Figure 1: The inhomogeneous nature of filter media remains a challenge to performance variations (Image by Dr. Iyad Al-Attar)
It’s important to not lose focus of what the ISO standard aims to achieve compared to its predecessors, as Dr. Al Attar elaborates, “The existing standard should be considered as initial guidance in any selection process. The change lies in the detailed specification/selection of the air filters, such as filter media (highly inhomogeneous) and filter design that would influence not only the efficiency against a specific particle size but the sustainability of such performance.” Building on this viewpoint, Nodirjon Rasulov, Business Development Manager, Camfil Middle East FZCO adds that the efficiency and pressure drop measurement test in ISO 16890 is wider than previous standards and points out that the isopropanol method of filter discharging has been selected over the wet process. “It discharges the filter thoroughly up to 100% without affecting the fibre structure of the filter.” says Rasulov. Sara Mokhtari, Export Director, AFPRO Filters, also highlights how “Fractional efficiencies of the filter prior to and after IPA discharge of any electrostatic properties can be seen.”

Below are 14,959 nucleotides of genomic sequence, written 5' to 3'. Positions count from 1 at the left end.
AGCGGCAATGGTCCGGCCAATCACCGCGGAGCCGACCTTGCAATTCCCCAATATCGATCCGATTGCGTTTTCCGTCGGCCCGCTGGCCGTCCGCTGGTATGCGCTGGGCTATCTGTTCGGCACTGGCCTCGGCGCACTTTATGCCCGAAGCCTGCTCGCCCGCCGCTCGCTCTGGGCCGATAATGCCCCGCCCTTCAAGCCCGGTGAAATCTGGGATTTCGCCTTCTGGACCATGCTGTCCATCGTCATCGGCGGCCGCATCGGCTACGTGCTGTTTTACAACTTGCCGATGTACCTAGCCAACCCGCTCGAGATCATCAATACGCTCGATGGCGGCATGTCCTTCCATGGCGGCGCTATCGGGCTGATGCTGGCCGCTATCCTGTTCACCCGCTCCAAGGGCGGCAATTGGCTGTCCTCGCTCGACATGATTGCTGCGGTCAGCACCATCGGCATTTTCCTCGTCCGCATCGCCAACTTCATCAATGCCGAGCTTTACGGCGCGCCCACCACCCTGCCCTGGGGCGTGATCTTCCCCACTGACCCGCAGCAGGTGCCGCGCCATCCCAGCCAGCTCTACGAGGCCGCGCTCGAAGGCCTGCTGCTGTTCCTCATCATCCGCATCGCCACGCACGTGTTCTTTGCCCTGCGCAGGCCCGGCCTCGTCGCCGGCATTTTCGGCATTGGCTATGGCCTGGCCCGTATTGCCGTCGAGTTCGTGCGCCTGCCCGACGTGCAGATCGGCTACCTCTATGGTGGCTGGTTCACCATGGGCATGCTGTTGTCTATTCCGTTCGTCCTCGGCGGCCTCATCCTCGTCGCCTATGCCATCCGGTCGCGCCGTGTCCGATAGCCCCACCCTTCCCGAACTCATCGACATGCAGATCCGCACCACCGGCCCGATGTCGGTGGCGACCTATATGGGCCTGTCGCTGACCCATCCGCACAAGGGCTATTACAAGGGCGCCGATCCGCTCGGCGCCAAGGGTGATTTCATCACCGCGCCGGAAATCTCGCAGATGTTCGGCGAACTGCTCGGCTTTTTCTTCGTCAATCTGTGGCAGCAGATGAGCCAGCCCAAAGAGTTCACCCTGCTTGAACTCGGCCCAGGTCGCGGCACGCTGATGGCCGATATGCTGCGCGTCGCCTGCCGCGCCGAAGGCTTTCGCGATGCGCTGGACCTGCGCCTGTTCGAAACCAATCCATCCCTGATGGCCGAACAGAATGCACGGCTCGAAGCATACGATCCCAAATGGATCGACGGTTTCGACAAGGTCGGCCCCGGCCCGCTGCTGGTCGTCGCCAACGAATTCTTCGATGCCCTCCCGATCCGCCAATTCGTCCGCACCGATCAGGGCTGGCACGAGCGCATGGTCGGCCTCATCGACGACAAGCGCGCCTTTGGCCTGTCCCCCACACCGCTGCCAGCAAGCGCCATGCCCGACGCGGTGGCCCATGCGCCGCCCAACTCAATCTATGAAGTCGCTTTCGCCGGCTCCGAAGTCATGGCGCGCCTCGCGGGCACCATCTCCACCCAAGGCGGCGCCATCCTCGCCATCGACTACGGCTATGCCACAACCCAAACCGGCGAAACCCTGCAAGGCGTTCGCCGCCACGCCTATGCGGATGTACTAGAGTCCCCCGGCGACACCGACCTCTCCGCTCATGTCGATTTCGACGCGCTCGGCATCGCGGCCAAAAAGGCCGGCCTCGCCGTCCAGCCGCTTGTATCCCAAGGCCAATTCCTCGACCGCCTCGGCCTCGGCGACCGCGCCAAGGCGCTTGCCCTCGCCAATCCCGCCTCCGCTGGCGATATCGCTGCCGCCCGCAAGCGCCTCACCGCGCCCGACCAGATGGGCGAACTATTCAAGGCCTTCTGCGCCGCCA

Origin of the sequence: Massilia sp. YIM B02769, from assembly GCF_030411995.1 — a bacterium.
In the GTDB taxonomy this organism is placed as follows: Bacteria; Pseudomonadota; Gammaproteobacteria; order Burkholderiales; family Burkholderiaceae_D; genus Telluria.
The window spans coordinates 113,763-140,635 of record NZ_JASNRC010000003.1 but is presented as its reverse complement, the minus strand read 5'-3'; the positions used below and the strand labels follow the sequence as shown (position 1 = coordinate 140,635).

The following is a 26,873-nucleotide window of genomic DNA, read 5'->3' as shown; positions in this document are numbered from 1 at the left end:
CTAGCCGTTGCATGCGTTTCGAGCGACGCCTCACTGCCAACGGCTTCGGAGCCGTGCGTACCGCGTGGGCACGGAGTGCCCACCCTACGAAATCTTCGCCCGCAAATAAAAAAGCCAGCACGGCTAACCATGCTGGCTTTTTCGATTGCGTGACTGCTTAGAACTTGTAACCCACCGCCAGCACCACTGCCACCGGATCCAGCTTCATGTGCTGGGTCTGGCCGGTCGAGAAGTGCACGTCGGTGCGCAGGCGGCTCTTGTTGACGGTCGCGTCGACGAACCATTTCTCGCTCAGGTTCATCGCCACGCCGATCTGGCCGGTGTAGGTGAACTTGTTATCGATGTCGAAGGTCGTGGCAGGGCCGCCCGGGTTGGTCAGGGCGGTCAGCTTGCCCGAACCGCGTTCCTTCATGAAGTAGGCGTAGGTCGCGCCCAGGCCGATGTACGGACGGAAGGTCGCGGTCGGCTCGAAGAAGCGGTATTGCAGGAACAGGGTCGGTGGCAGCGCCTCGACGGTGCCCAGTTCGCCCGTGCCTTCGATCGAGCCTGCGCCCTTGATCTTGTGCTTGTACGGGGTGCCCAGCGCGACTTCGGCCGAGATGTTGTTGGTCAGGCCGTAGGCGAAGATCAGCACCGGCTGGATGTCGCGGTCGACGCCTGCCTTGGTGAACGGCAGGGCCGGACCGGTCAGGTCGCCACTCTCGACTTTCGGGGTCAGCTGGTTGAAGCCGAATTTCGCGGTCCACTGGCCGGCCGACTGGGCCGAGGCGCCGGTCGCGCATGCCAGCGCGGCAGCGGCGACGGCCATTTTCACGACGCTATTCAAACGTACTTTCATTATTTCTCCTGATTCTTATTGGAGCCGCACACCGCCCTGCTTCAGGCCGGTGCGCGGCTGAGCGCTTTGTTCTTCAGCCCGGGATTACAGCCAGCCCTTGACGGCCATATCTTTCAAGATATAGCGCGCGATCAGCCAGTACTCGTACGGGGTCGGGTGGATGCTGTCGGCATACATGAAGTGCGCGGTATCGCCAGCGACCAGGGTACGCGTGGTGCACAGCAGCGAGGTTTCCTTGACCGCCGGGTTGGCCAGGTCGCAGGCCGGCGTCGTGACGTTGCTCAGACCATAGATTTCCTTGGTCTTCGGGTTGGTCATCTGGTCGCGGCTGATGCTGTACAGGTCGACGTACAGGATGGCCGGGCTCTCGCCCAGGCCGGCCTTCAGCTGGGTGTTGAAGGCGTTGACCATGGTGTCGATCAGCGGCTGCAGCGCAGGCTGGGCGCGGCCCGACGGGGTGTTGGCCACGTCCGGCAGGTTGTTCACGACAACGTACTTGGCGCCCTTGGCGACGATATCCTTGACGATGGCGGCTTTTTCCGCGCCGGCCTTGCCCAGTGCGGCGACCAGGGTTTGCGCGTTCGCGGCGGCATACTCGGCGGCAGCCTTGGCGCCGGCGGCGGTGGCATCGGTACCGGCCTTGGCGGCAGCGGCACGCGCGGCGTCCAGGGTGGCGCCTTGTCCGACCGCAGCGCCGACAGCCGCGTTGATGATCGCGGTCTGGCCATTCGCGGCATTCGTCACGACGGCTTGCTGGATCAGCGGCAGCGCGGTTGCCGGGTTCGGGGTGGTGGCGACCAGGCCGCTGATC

Slow but steady transition
While a natural transition period was to be expected, the awareness on ISO 16890 remains sorely lacking in the market which is problematic considering that, globally, air quality is deteriorating day by day, and the Middle East is no exception. Rasulov shares, “Although ISO 16890 has been effective from 2019 onwards, it has not overtaken old, existing standards,” he says. “In fact, now it is creating more confusion among engineers who have to deal with all air filtration standards.” Mirroring these sentiments, Mokhtari says that compared to Western Europe, there is a noticeable a lag in the adoption of ISO 16890 in the Middle East, with many still referring the much older EN 779 standard and ASHRAE.
Dr. Marc Schmidt, Vice President Technologies Europe, AAF, adds that the GCC region has been slow to adapt however, there has been strong awareness among Air Handling Unit (AHU) manufacturers and, to some extent, end users in the UAE. “But there still is no regulation from authorities,” he adds. “That might be the reason why consultants seem reluctant.” Rasulov further confirms the lack of adoption by regulatory entities in the region. This however is mostly owed to the fact that ventilation equipment is still not governed by any technical regulation in the region, as Nerissa Deoraj, Executive Director of Eurovent Middle East confirms, pointing out that only the UAE through the Abu Dhabi Quality and Conformity Council (AD QCC) has referenced the standard in the Air Handling Unit Conformity Assessment Scheme and overall implementation is dramatically slow.